Ever since GOG launched, CD Projekt RED’s policy has been to release its games without DRM, or various forms of copyright protection. This allows users to keep a game’s local files on their computers and run the games without having to check in with the GOG client itself or be connected to the Internet. But now this policy is evolving.
GOG states in its announcement that things have changed quite a bit in the world of DRM since the service launched in 2008, and that the feeling there is that not only has DRM still remained an issue, many people are having trouble understanding what DRM even is. So GOG has announced the FCK DRM Initiative.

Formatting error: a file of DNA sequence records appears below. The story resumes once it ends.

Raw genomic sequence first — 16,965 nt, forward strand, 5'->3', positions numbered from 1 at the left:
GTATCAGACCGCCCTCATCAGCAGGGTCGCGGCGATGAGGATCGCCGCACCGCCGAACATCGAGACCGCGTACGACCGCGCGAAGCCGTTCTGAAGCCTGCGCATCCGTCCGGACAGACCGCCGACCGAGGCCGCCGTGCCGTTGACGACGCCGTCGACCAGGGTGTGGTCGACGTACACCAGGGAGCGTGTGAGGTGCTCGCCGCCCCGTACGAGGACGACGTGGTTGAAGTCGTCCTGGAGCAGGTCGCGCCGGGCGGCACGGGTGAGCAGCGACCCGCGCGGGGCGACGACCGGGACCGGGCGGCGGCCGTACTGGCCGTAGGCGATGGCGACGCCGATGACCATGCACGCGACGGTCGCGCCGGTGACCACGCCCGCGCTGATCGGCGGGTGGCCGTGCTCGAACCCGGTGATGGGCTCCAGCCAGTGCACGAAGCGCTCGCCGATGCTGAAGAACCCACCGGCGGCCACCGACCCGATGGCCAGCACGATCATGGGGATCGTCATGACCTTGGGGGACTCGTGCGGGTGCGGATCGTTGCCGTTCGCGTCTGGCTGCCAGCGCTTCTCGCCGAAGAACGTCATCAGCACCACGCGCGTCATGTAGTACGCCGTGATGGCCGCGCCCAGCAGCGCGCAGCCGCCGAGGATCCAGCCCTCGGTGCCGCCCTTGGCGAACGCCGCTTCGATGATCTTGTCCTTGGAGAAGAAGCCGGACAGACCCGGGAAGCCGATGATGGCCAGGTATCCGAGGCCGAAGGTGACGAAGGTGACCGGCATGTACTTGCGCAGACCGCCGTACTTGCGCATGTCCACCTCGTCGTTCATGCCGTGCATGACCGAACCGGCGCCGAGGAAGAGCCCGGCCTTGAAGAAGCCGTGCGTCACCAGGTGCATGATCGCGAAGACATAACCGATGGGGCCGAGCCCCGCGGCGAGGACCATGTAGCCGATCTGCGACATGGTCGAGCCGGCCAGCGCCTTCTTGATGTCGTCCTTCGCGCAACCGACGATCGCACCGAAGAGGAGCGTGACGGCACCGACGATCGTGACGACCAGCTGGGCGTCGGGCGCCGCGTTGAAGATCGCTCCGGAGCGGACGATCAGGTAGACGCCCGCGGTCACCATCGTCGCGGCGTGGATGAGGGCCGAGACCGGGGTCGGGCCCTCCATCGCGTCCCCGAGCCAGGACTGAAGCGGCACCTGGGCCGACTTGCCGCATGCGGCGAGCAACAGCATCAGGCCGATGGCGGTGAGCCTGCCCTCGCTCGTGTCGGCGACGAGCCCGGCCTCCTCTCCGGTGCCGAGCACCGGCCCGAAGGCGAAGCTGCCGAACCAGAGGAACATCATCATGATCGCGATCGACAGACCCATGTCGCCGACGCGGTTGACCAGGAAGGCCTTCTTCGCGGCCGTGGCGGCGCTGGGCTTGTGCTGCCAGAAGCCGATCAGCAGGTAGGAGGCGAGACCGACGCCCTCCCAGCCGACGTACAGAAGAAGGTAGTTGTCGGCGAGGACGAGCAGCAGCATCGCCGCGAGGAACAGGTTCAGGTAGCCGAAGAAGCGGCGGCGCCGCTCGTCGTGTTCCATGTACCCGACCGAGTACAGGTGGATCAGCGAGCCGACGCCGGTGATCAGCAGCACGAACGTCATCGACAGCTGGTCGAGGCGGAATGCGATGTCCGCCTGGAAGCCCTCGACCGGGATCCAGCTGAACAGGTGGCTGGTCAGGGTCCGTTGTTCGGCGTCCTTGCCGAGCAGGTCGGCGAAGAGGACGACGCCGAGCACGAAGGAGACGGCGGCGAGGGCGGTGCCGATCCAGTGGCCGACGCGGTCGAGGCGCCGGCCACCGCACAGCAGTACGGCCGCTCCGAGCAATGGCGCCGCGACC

The goal here is to educate people on DRM, how it affects the average user, and how that extends to mediums outside of video games. Right now, if you go to the FCK DRM website, you can view statements from people in the industry on DRM, learn about it, and find links to services that sell media without DRM.
Source: GOG FCK DRM